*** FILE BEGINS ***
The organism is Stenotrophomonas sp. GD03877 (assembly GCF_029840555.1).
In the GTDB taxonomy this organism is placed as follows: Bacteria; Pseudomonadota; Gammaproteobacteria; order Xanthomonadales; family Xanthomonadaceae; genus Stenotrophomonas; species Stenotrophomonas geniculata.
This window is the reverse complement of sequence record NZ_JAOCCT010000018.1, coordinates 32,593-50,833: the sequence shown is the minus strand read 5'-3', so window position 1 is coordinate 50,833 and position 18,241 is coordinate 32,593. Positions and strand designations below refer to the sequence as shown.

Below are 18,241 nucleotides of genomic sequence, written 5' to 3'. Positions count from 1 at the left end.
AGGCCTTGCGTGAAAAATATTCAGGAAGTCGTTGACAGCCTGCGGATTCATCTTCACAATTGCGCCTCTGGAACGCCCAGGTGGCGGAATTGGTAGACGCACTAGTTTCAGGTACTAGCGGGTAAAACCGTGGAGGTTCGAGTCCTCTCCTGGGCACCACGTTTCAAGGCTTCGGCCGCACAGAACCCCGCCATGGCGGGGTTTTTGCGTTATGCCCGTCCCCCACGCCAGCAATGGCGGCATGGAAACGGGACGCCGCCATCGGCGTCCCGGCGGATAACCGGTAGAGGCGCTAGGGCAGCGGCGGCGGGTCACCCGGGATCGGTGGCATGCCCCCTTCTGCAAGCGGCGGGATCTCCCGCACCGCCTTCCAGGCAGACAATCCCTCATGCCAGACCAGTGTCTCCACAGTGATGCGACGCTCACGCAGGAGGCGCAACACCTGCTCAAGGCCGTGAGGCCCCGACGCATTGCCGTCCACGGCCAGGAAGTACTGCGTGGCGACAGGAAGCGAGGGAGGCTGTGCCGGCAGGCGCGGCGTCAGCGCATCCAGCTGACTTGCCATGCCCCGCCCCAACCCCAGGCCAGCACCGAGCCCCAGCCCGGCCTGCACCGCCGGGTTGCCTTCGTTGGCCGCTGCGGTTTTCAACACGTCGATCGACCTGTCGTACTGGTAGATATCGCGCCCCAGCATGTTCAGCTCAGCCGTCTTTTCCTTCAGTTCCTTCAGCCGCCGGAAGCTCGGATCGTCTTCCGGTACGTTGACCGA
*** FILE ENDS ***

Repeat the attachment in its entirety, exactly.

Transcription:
The organism is Stenotrophomonas sp. GD03877 (assembly GCF_029840555.1).
In the GTDB taxonomy this organism is placed as follows: Bacteria; Pseudomonadota; Gammaproteobacteria; order Xanthomonadales; family Xanthomonadaceae; genus Stenotrophomonas; species Stenotrophomonas geniculata.
This window is the reverse complement of sequence record NZ_JAOCCT010000018.1, coordinates 32,593-50,833: the sequence shown is the minus strand read 5'-3', so window position 1 is coordinate 50,833 and position 18,241 is coordinate 32,593. Positions and strand designations below refer to the sequence as shown.

Below are 18,241 nucleotides of genomic sequence, written 5' to 3'. Positions count from 1 at the left end.
AGGCCTTGCGTGAAAAATATTCAGGAAGTCGTTGACAGCCTGCGGATTCATCTTCACAATTGCGCCTCTGGAACGCCCAGGTGGCGGAATTGGTAGACGCACTAGTTTCAGGTACTAGCGGGTAAAACCGTGGAGGTTCGAGTCCTCTCCTGGGCACCACGTTTCAAGGCTTCGGCCGCACAGAACCCCGCCATGGCGGGGTTTTTGCGTTATGCCCGTCCCCCACGCCAGCAATGGCGGCATGGAAACGGGACGCCGCCATCGGCGTCCCGGCGGATAACCGGTAGAGGCGCTAGGGCAGCGGCGGCGGGTCACCCGGGATCGGTGGCATGCCCCCTTCTGCAAGCGGCGGGATCTCCCGCACCGCCTTCCAGGCAGACAATCCCTCATGCCAGACCAGTGTCTCCACAGTGATGCGACGCTCACGCAGGAGGCGCAACACCTGCTCAAGGCCGTGAGGCCCCGACGCATTGCCGTCCACGGCCAGGAAGTACTGCGTGGCGACAGGAAGCGAGGGAGGCTGTGCCGGCAGGCGCGGCGTCAGCGCATCCAGCTGACTTGCCATGCCCCGCCCCAACCCCAGGCCAGCACCGAGCCCCAGCCCGGCCTGCACCGCCGGGTTGCCTTCGTTGGCCGCTGCGGTTTTCAACACGTCGATCGACCTGTCGTACTGGTAGATATCGCGCCCCAGCATGTTCAGCTCAGCCGTCTTTTCCTTCAGTTCCTTCAGCCGCCGGAAGCTCGGATCGTCTTCCGGTACGTTGACCGA